Asim Sajjad Akhtar
FREEDOM is an extremely powerful idea, glorified by those who want it, reviled by those who want to keep status quo intact. We Pakistanis have a particular affinity with the word. Most of us relate viscerally to chants of ‘azadi’ whenever they ring out in Jammu, Kashmir or Ladakh, on account of the state’s public patronage.
Yet the same sloganeering evokes almost diametrically opposed sentiments when the protagonists are different. For most of Pakistan’s history, demands for azadi have emanated from ethnic-nationalist and leftist political circles. Officialdom, and a large segment of society that has imbibed state ideology, has decried such demands as traitorous.
A closer reading of history makes clear that the vast majority of those who have raised such slogans want emancipation from material deprivation, violence, state repression and more; put differently, they have simply demanded the rights that are due to all free citizens regardless of race, religion, creed, class or caste.
Throughout this long history of struggle – both for basic freedoms of life and against incessant propaganda – the question of women’s emancipation, and gendered power more generally, has been relatively underrepresented.
Those demanding ‘azadi’ are moving society forward.
In Pakistan, every day is a new horror story of girls, women and transpeople being subjected to all kinds of discrimination, abuse and violence; what makes the news is but the tip of the iceberg. Quite simply, the struggle for women and oppressed genders is as significant as any other progressive movement in our history.
From its earliest beginnings, the women’s movement has been criticised for being limited to elite, liberal and urban spaces. The relatively superficial nature of such attacks aside, mobilisations of women in the peripheries by organisations like the Sindhiani Tehreek and the contemporary Baloch movement speak for themselves.
The critique of elitism extends to the most prominent gathering of contemporary feminists, the Aurat Azadi March, organised for the past few years on International Working Women’s Day (March 8). I doubt any of the organisers or supporters of the AAM, which is again taking place this year in multiple cities across Pakistan, will insist that the participants are entirely representative of the prototypical working class Pakistani woman. Yet the very fact that these marches coincide with March 8 — which commemorates the Russian women who effectively triggered the 1917 Bolshevik revolution in Moscow — speaks volumes for the politics that informs the AAM.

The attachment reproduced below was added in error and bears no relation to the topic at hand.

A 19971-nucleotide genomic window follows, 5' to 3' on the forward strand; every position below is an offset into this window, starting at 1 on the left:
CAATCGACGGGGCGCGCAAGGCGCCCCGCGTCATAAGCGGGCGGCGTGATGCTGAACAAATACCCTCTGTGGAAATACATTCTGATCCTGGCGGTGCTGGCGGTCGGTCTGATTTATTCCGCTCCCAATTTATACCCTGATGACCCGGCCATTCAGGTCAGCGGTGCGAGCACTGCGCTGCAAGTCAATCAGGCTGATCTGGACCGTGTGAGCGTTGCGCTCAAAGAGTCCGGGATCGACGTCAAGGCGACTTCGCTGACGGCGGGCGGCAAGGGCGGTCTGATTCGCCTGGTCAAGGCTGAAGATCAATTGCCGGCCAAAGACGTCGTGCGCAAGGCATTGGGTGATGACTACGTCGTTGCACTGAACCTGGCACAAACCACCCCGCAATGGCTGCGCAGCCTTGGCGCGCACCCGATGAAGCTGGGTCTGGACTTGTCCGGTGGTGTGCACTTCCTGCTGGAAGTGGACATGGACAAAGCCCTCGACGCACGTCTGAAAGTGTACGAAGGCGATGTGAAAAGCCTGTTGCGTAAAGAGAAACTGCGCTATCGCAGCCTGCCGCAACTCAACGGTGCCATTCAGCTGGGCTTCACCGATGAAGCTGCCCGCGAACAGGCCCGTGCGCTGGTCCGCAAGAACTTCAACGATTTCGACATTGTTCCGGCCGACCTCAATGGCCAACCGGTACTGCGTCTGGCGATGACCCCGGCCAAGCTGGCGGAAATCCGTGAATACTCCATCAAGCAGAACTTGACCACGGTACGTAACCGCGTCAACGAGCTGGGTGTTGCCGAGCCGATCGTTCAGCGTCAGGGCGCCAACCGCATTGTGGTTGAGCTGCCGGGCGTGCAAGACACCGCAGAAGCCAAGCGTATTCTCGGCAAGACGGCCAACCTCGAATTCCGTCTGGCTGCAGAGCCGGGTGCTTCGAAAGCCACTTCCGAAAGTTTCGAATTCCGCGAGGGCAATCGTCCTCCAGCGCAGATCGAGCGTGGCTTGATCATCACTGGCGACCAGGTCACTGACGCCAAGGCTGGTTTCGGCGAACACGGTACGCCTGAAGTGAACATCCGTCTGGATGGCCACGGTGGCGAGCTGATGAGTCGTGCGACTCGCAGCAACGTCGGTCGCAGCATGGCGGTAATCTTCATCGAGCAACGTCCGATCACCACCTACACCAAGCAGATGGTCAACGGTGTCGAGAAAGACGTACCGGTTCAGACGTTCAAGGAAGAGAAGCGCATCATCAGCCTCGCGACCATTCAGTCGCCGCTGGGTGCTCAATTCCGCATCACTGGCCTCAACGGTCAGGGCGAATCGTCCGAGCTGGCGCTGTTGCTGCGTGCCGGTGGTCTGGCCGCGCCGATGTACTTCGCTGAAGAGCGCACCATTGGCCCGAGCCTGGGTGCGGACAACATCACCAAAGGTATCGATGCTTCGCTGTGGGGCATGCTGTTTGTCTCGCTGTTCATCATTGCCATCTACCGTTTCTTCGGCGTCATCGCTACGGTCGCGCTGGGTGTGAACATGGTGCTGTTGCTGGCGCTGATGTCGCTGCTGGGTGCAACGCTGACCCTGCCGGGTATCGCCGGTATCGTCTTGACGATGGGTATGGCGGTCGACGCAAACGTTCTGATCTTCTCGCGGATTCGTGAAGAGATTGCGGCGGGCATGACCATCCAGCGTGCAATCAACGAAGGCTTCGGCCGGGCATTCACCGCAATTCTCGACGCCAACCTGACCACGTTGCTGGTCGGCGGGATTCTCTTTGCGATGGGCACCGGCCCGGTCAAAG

Which brings me back to the slogan of ‘azadi’. The caricaturing and vilification of left-progressives and ethnic-nationalists for espousing emancipatory politics over the decades has come to be matched in a very short time by that to which the AAM organisers have been subjected. For a woman to demand azadi in this society, it would appear, is nothing short of sacrilegious.
This is not surprising. Most Pakistani men and boys are socialised to believe that they are gatekeepers for women and girls, who, in turn, are naturally endowed with lesser traits. Patriarchal attitudes about segregated private and public spaces, life choices, and institutional arrangements like marriage are imbibed by most women. So it is that, alongside boisterous men, some women and girls also level charges of impropriety against the AAM.
The segment of women and transpeople demanding azadi is claiming freedom from material want and hardship, and also contesting internalised patriarchal norms. They are moving society forward, however much opposition there may be. The AAM does not constitute a threat to every aspect of our social life, any more than the azadi demanded by leftists and ethnic-nationalists cannot be automatically equated with conspiracy against the state. Resistance to, and ultimately transformation of, our depraved, alienated and violent male-dominated society, nevertheless bears a heavy cost. The challenge that all progressives face, AAM organisers not least of all, is not be taken over by the hate of those who resist change.
Which brings me in closing to the proverbial elephant in the room: men. All men, myself included, are beneficiaries of structural arrangements that grant us power — however conscious we are of it — over women and other genders in this society. But despite its seductiveness, power can be relinquished. Harsh lessons and help from women helped me realise that many of the patriarchal habits I imbibed since childhood made me miserable. To be one-dimensional, unable to do ‘feminine’ things like express empathy/emotion, or simply listen rather than talk, is not a badge of honour.
As educationist Paulo Freire insisted, the objective of all emancipatory struggle is freedom from oppression, so as to abolish the very categories of oppressor and oppressed. It is thus that the AAM asserts: ‘Aurat azad, samaj azad.’ This opinion piece first appeared in Dawn
Asim Sajjad Akhtar is a political activist and teaches at Quaid-i-Azam University, Islamabad.